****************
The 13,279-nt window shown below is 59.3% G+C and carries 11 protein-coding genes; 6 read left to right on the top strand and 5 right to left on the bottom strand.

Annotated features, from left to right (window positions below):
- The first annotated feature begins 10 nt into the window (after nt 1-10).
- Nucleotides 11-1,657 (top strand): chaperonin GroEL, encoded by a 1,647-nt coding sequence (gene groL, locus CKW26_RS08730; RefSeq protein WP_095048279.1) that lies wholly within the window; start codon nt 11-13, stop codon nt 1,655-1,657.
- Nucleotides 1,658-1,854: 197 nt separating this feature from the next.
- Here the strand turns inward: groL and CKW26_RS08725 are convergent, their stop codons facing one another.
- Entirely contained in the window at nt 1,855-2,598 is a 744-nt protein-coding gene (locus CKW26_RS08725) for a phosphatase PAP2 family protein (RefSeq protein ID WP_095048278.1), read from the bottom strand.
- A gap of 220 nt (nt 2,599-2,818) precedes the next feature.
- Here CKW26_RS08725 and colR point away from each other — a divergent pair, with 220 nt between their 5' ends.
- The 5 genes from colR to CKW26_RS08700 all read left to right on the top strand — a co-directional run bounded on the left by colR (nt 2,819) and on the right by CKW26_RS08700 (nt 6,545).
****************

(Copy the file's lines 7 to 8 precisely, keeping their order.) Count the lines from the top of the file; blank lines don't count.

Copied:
- Entirely contained in the window at nt 1,855-2,598 is a 744-nt protein-coding gene (locus CKW26_RS08725) for a phosphatase PAP2 family protein (RefSeq protein ID WP_095048278.1), read from the bottom strand.
- A gap of 220 nt (nt 2,599-2,818) precedes the next feature.